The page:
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  • Insurance Update - CIRC Issues Insurance M&A Measures: What are the impacts and applications?

    On 21 March 2014, CIRC issued the Administrative Measures on the Acquisition and Merger of Insurance Companies (the Insurance M&A Measures ) which will take effect from 1 June 2014. The Insurance M&A Measures apply to M&A activities whereby an insurance company is the target for a merger or acquisition. The target insurance company could be either a domestic or a foreign invested insurer. However, the Insurance M&A Measures will not apply to any equity investment by insurance companies in non-insurance companies in China or in overseas insurance companies.
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  • Hong Kong: The evolving role of independent non-executive directors - May 2014

     In a recent speech given by Mr. Carlson Tong, Chairman of the Securities and Futures Commission, Mr. Tong pointed out that companies can improve corporate governance by attaching higher importance to the role of their board of directors as an internal gatekeeper. Mr. Tong said that this can be done more easily by having effective independent non-executive directors (INEDs) on the board.
  • Walking a fine line in China:Distinguishing between legitimate commercial deals and commercial bribe

    China in the 21st century exemplifies an atmosphere of great opportunity and intense competition. Against this backdrop, it has become increasingly common for businesses to adopt a variety of practices in order to make their products and services competitive. Such practices may include paying middle-men to promote sales and giving incentives to buyers directly. However, whilst revenue spikes are undoubtedly welcome, businesses should bear in mind the potential backlash arising out of these commercial arrangements. The risk that such arrangements may not comply with anti-bribery and corruption laws and therefore cause business significant damage in the long term should not be underestimated.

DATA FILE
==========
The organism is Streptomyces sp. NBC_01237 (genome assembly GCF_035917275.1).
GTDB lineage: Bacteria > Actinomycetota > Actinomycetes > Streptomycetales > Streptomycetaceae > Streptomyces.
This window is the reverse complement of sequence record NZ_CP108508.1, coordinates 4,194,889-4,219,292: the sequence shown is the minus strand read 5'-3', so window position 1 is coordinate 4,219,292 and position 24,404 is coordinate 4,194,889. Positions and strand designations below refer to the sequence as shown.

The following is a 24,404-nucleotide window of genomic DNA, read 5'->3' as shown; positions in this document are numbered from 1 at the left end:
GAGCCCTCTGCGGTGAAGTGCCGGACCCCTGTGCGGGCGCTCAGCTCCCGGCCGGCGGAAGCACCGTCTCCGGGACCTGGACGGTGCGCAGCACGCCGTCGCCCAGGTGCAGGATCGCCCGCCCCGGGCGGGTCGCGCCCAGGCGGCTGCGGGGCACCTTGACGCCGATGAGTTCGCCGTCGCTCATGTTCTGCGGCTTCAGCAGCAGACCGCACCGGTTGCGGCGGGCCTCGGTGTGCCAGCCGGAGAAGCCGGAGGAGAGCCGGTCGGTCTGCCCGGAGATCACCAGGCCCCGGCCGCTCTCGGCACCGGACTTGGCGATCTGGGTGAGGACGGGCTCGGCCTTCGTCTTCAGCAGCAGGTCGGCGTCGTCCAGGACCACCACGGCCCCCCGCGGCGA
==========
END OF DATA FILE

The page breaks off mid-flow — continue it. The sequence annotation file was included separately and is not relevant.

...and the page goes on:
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    Authorities in Hong Kong have taken further steps in their deliberate approach to enforcing the Competition Ordinance. A little over a year after it was appointed, the Competition Commission released a report in which it provides a brief introduction to the Ordinance as well as a roadmap leading to its full entry into force. The report also explains how the Commission will prioritise its enforcement activities, and identifies the guidelines, policies and compliance tools which it plans to release before the Ordinance is enforced. Currently only some of the institutional provisions of the Ordinance are effective, allowing the Commission and the Competition Tribunal to prepare for enforcement.
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    As of 2013, China had 9,800 private hospitals, representing almost half of the total number of hospitals in the country 1 . However, private hospitals still severely lag behind their public peers due to low utilisation, talent shortages and incomplete social insurance coverage. As part of China's ongoing healthcare reform initiatives, the Chinese government has set a goal to increase the share of patients treated by private hospitals to 20% by the end of 2015 2 .
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    Indonesia's House of Representatives is currently considering a new draft banking bill (the Banking Bill ) which, if passed into law in its current form, will: